It’s no secret that the legislative body of New South Wales (NSW) isn’t exactly a huge fan of gambling. There has been a push to reduce the amount of gambling machines, or ban them completely, and the push just found more support. The Northern Beaches Council has approved a plan to reduce the number of machines, and is now calling on the NSW government to do the same.
The council met last Tuesday and discussed a measure that would see a reduction in the gambling activity. Council members put the idea to a vote, where it passed 8-6. The Northern Beaches is now the second municipality to adopt such a policy.
The measure was introduced following the suicide of Gary Van Duinen. His death, according to his parents, was due to his gambling addiction. Gary’s moth, Joy Van Duinen, led the push for the changes, which will include restricting the amount of money that can be withdrawn from ATMs, reducing playtime on gambling machines every time a button is pressed and changes to self-exclusion laws to allow a family member—not just the gambler—opt out of gambling.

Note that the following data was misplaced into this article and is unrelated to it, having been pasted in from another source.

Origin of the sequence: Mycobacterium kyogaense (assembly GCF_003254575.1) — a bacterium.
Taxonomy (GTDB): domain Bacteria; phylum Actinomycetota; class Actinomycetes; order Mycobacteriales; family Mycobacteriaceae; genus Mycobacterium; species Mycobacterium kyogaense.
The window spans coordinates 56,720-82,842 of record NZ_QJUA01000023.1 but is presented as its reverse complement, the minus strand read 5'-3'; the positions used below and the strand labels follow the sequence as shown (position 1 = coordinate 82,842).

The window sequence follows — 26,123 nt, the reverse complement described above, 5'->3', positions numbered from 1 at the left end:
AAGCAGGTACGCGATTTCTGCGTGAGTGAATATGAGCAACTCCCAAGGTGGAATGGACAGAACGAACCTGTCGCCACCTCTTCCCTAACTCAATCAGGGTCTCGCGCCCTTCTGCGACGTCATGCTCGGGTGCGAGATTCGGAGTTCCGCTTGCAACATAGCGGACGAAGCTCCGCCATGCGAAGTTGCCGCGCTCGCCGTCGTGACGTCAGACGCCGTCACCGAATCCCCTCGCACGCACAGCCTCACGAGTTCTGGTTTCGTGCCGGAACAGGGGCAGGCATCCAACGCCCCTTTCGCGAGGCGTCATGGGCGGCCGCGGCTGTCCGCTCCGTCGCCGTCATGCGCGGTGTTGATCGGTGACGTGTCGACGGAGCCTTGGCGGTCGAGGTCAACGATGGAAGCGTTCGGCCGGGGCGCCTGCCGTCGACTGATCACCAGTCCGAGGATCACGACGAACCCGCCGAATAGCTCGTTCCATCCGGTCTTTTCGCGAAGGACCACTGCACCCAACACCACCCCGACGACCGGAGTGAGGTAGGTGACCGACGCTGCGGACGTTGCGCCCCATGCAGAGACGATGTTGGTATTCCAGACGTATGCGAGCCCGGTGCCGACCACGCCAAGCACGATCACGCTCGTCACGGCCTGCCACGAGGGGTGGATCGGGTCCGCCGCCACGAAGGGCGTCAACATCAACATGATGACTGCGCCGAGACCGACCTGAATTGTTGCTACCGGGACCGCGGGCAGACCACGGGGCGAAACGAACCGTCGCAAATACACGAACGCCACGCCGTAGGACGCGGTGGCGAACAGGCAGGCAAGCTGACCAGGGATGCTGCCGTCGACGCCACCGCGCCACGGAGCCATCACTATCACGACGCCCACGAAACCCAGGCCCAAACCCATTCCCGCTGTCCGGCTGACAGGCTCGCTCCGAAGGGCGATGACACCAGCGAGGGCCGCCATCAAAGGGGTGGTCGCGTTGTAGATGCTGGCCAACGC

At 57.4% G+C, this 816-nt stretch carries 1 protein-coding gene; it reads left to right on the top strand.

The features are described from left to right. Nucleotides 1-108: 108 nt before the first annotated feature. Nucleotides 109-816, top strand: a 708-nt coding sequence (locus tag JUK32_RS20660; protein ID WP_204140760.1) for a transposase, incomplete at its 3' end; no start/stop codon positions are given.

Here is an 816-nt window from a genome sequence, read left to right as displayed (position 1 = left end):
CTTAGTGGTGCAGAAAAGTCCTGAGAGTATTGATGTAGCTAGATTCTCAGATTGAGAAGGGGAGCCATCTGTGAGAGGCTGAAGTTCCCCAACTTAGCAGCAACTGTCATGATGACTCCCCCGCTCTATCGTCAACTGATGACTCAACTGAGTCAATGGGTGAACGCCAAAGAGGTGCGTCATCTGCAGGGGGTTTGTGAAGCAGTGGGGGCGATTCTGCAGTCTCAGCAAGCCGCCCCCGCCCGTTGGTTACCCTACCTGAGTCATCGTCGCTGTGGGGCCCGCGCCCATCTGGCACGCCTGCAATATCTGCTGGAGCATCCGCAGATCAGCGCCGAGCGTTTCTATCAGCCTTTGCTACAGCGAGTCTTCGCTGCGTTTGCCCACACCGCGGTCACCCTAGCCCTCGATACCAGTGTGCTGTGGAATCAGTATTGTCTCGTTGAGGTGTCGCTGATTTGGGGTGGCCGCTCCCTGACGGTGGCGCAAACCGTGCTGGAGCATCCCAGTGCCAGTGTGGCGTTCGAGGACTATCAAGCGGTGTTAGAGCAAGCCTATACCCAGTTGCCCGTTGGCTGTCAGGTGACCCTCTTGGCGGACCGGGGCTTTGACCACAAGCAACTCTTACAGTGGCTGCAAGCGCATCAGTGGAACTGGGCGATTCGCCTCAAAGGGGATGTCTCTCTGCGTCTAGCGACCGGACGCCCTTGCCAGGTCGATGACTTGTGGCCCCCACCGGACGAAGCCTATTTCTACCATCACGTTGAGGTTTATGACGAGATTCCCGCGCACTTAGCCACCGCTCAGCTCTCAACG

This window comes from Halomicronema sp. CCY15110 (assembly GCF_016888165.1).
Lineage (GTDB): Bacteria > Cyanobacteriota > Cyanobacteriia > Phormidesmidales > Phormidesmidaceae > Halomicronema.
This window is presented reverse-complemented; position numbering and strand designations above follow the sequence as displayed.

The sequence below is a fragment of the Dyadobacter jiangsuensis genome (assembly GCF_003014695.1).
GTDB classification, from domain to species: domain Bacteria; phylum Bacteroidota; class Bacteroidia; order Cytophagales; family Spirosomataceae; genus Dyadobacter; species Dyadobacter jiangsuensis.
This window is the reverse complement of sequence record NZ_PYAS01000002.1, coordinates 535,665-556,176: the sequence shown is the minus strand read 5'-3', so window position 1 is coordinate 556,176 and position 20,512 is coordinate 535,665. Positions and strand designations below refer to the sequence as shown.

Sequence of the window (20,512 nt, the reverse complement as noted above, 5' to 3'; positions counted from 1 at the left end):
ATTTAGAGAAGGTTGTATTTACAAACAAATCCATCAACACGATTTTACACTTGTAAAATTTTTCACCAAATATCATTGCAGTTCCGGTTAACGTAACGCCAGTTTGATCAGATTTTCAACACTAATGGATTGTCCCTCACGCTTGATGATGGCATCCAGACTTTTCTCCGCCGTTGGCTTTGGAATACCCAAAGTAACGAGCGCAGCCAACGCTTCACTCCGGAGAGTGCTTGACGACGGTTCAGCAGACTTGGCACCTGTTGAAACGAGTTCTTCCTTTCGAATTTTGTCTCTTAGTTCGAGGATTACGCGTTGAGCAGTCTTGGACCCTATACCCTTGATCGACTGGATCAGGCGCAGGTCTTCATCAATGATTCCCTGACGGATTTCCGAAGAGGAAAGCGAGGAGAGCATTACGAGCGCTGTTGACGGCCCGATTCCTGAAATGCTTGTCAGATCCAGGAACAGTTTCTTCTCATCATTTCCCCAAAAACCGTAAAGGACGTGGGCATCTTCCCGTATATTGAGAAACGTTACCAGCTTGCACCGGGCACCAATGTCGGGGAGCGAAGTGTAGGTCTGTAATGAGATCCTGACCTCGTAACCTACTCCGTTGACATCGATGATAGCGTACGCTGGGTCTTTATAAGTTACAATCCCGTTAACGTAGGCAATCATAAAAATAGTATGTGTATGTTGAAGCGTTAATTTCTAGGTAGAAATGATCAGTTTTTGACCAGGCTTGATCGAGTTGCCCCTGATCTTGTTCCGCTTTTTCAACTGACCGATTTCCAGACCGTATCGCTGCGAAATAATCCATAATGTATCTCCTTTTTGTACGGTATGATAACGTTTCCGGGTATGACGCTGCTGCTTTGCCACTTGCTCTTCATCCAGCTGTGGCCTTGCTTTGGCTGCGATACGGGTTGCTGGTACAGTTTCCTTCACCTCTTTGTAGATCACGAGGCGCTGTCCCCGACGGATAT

Northern Beaches Councilor Pat Daley stated, “This is a real milestone for local government. We want to work very closely with the pubs and clubs, not against them, and incorporated into this policy is ongoing consultation and regular meetings.”
The director of the Alliance for Gambling Reform, Tim Costello, said that the policy change is a huge step forward into controlling gambling problems. He wants to see others in NSW adopt similar policies in their jurisdictions. Costello added, “The NSW coalition government has capitulated to the gambling industry for the past eight years and now is the time for Premier Gladys Berejiklian to promise she won’t sign another four-year memorandum of understanding with Clubs NSW.”
Before the latest state election, NSW Liberals, NSW Nationals and Clubs NSW signed an agreement that the government would “retain existing gaming machine operating conditions, with proposed changes subject to a rigorous assessment including cost-benefit analysis and consultation.”
It would now appear that those proposed changes are coming sooner rather than later.